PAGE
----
The UN General Assembly on Thursday condemned the nearly 60-year-old US embargo on Cuba for the 28th year in a row, calling for an end to it by a vote of 187 to three.
Only Israel and Brazil voted with the US against the resolution. Two other US allies -- Ukraine and Colombia -- abstained.
First imposed on October 19, 1960 in response to Havana's nationalization of US-owned oil refineries, and extended in 1962, the embargo is an enduring legacy of the Cold War hostilities between the two countries.
It was denounced as "anachronistic" and "inhumane" during two days of debate by the General Assembly.
In 2016, the US abstained for the first time in the annual UN vote amid a historic rapprochement with Cuba under former president Barack Obama.
But diplomatic relations between the two countries have turned cold since Donald Trump's arrival in the White House.
Cuban Foreign Minister Bruno Rodriguez charged there has been "an escalation in aggression against Cuba" under Trump, whose government, he said, "does not hide its intention to economically asphyxiate Cuba and increase the damage, shortages and suffering of its people."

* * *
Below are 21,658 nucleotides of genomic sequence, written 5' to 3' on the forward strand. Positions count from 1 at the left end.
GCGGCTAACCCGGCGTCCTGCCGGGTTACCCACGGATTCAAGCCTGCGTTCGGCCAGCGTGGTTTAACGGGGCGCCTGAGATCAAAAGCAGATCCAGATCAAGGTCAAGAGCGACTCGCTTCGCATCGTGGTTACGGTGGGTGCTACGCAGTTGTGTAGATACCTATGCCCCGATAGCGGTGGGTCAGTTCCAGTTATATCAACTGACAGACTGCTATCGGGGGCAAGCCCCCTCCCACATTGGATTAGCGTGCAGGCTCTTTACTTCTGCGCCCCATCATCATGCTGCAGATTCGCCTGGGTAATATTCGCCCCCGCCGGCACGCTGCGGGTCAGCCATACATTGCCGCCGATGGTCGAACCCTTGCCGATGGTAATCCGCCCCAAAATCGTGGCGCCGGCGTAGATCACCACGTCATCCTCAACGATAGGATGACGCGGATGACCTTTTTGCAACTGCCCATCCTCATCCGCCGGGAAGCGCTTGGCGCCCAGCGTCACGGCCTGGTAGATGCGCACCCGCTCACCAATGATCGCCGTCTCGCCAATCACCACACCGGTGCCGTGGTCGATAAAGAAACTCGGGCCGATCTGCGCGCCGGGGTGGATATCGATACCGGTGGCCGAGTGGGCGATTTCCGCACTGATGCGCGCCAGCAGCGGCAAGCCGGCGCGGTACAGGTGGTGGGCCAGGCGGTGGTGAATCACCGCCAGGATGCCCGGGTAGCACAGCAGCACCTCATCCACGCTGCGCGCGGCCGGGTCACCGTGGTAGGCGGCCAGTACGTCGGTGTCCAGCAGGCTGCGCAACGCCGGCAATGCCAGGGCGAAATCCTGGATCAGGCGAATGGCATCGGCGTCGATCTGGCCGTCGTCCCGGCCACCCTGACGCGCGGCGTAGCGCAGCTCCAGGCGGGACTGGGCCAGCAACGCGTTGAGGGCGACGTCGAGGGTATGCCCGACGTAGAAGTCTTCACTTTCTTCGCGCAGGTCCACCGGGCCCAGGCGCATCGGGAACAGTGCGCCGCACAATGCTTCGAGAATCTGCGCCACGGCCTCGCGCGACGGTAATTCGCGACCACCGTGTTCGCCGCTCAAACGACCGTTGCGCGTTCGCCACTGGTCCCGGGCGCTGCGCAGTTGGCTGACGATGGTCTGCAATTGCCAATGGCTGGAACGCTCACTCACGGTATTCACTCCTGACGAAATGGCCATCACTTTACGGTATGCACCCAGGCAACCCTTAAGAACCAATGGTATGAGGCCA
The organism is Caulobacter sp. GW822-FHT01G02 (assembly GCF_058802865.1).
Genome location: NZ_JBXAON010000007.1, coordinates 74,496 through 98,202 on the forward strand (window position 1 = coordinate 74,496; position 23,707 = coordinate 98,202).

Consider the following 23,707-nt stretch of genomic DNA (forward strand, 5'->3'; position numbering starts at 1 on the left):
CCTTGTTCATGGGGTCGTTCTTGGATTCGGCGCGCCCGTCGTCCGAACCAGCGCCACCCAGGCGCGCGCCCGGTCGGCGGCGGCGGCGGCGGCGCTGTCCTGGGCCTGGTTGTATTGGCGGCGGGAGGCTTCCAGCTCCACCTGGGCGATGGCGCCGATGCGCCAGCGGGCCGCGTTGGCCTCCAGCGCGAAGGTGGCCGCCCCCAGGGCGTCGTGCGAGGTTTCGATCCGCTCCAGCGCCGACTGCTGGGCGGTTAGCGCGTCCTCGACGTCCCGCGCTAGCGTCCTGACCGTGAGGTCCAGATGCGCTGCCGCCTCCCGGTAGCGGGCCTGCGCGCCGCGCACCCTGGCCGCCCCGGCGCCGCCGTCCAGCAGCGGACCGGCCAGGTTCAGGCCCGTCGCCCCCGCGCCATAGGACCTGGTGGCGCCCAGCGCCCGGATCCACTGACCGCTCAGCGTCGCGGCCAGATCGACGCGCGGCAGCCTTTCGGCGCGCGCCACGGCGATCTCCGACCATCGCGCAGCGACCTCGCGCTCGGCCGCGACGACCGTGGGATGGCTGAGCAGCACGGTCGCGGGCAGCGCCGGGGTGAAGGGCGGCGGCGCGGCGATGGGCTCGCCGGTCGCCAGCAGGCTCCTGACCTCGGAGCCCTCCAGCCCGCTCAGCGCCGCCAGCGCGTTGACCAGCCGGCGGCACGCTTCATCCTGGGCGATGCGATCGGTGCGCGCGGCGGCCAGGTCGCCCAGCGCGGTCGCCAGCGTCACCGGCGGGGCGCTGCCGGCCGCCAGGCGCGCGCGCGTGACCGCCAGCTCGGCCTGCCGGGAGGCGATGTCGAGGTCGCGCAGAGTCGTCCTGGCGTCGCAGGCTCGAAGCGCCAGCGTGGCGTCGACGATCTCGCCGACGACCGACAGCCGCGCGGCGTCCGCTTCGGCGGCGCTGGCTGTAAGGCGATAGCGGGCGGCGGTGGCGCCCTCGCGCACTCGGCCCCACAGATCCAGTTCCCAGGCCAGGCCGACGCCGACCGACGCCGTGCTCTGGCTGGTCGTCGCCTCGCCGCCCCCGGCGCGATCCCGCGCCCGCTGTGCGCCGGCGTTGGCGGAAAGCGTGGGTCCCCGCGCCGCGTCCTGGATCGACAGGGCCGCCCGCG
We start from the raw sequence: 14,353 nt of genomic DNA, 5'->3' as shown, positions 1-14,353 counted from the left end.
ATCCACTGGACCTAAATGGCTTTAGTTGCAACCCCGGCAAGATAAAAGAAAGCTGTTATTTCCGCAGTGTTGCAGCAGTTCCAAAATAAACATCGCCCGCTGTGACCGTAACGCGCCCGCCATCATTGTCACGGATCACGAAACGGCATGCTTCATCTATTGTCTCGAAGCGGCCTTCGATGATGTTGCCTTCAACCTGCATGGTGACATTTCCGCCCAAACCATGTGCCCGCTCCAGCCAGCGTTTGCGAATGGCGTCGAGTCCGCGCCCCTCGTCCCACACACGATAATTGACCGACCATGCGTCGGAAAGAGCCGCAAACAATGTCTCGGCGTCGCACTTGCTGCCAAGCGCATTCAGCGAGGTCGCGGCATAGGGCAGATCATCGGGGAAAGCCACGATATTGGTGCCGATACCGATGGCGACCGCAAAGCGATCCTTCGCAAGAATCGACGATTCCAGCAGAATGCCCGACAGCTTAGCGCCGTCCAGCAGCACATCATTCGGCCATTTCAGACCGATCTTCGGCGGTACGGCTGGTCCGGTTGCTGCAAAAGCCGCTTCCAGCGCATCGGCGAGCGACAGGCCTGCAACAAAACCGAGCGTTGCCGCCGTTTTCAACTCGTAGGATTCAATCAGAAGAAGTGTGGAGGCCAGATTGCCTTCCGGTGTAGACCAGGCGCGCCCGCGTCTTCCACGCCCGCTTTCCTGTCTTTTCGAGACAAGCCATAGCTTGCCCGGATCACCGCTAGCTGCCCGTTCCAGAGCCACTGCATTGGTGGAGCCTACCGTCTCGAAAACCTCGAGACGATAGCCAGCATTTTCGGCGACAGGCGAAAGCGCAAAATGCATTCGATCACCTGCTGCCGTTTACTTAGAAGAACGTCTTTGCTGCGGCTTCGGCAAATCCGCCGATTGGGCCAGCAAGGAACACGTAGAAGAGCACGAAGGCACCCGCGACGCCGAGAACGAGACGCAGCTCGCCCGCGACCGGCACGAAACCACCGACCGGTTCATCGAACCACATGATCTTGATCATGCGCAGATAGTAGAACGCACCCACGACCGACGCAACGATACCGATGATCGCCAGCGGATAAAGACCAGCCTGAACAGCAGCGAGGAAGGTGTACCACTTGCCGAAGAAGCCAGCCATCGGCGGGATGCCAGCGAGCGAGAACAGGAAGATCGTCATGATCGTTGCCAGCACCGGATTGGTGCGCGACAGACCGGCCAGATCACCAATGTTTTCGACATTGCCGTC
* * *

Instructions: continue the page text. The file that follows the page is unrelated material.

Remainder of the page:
Havana claims the embargo has caused $138 billion in damage to the island's economy, in today's dollars.
The US ambassador to the United Nations, Kelly Craft, blamed the Cuban regime, accusing it of abuses against its own people, and of sowing regional instability.
"We do not accept responsibility for these abuses," she said.
Brazil, now led by the ultra-conservative Trump ally Jair Bolsonaro, voted for the first time with the United States. Last year, only Israel joined the US in voting against the resolution.
Brazilian Foreign Minister Ernesto Araujo said its decision to vote against Cuba was based on the need to combat communism.
"The influence that Cuba has over developing countries within the UN system is an embarrassment and should be stopped," Araujo said.
Colombia, which changed its vote from backing Cuba to abstaining, said that decision was prompted by Havana's "hostility towards Colombia" and its support for Venezuelan President Nicolas Maduro.
Old American cars drive near the Habana Libre Hotel in February 2019